A look inside the Snohomish County Jail

Two Herald police reporters toured the Snohomish County Jail on Tuesday in anticipation of a federal review planned there later this year.

At least seven inmates have died at the jail since 2010. At least two of those deaths involve pending legal claims, and one internal investigation just wrapped up. County officials are particularly interested in whether medical care at the jail measures up.

Our tour guide was corrections Capt. Harry Parker, a former Alfy’s restaurant manager who’s been working at the jail since 2000.

The jail was about what you’d expect: antiseptic tunnels, people with neck tattoos staring from behind plated glass, and the smells of cleaning solutions doing their best to mask whatever the solutions have been used to disinfect.

The black round eyes of surveillance cameras are mounted to the walls and ceilings, hundreds of them. Doors slam, and the sounds of the slams echo.

Enough of that. Here’s some of what we learned from Parker:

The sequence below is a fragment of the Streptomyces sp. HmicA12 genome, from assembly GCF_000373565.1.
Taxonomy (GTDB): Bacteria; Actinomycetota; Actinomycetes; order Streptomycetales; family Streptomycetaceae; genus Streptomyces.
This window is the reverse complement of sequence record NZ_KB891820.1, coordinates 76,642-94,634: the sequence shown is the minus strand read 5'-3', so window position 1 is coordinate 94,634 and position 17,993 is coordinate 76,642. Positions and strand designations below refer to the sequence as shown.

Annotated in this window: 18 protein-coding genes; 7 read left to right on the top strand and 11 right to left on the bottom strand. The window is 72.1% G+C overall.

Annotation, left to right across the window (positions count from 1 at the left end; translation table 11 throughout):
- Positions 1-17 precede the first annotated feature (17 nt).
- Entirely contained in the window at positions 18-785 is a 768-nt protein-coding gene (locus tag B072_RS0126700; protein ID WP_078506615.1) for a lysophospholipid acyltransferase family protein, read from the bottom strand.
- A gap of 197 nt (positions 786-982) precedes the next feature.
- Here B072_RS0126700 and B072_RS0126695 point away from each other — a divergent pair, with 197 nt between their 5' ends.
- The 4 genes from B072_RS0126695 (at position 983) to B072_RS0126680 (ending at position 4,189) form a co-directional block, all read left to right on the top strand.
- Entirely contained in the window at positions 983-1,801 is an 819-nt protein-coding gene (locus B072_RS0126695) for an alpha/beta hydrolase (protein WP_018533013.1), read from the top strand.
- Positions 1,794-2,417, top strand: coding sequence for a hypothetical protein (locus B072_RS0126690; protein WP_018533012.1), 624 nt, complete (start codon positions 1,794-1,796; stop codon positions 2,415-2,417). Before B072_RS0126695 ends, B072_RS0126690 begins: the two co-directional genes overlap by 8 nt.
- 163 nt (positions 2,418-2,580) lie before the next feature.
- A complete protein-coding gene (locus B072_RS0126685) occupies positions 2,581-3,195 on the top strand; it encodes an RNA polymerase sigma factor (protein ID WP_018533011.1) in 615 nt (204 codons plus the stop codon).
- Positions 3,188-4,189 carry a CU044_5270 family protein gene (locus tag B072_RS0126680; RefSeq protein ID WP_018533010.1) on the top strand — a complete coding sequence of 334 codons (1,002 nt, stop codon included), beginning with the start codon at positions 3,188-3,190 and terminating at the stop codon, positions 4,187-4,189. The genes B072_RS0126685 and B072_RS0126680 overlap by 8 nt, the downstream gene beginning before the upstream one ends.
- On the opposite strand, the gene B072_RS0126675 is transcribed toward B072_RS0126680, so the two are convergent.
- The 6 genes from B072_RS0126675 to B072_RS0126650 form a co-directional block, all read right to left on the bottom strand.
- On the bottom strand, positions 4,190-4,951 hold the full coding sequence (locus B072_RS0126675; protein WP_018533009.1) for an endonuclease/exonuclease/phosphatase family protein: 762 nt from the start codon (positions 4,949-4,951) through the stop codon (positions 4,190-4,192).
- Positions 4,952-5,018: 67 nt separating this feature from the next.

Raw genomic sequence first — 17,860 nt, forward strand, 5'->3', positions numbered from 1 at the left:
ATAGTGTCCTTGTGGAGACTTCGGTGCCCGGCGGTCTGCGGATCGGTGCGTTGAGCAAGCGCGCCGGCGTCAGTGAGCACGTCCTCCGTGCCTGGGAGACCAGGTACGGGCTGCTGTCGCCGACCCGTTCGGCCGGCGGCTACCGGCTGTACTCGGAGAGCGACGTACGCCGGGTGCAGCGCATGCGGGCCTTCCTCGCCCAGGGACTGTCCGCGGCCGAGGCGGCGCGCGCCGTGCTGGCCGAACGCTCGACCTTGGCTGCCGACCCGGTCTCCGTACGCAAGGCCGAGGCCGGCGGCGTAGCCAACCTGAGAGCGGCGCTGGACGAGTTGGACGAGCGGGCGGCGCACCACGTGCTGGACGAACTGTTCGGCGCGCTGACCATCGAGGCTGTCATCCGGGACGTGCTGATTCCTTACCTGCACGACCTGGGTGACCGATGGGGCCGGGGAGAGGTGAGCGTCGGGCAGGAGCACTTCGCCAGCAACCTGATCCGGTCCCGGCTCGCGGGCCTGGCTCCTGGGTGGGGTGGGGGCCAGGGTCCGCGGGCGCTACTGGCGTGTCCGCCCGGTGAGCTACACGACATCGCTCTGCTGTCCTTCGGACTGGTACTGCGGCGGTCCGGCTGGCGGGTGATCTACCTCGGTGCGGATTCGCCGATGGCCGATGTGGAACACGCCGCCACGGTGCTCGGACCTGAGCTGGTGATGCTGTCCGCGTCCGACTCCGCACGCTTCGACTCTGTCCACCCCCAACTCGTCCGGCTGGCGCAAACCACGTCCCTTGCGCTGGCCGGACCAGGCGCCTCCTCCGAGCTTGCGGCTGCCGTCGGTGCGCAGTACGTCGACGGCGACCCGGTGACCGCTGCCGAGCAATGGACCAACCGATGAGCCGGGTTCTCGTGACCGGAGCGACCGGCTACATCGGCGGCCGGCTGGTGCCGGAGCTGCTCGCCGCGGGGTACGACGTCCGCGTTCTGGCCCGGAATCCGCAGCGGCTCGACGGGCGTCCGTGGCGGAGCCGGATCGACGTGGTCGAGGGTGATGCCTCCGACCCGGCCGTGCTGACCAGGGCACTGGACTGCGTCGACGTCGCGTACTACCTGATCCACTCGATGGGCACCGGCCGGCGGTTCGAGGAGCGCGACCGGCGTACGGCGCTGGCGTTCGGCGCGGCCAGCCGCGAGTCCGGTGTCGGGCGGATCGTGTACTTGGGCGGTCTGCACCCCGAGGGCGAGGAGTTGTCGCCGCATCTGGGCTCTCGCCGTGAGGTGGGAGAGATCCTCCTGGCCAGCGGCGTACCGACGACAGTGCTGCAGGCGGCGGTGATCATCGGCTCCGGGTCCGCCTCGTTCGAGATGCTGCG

• Inmates’ outfits are color-coded. Most wear the green stripes. High-security inmates wear orange. Inmate workers wear red.
  • The jail houses about 1,100 inmates daily, maybe 1,250 if you count work release. About 400 inmates are there under contracts with surrounding cities and counties. Maybe a tenth of the inmates are women.
  • TVs are only in common areas. No TVs in individual cells.
  • Inmates get caught trying to bring in drugs at least every week, if not every day.
  • About 80 percent of inmates are in general population.
  • Jail staff anticipates changes within about a year to address mandates from the federal Prison Rape Elimination Act. The jail already has policies guiding the confinement of people who identify as transgendered.
  • Inmates in high-security placements have their classifications reviewed every week. Each module, including administrative segregation and maximum security, has “outdoor recreation” areas. They’re pretty much concrete rooms with one wall partially made of metal grates, but they do have access to the fresh Everett air.

The federal review is supposed to be completed before the end of summer. We’ll be reporting on the results as they’re made available.

Our tour lasted about an hour and 15 minutes. As we walked into an outdoor vehicle bay on our way back to the reception room, even still surrounded by concrete and razor-wire but with blue sky above, I couldn’t help but take a deep breath.

It was good to be outside again.

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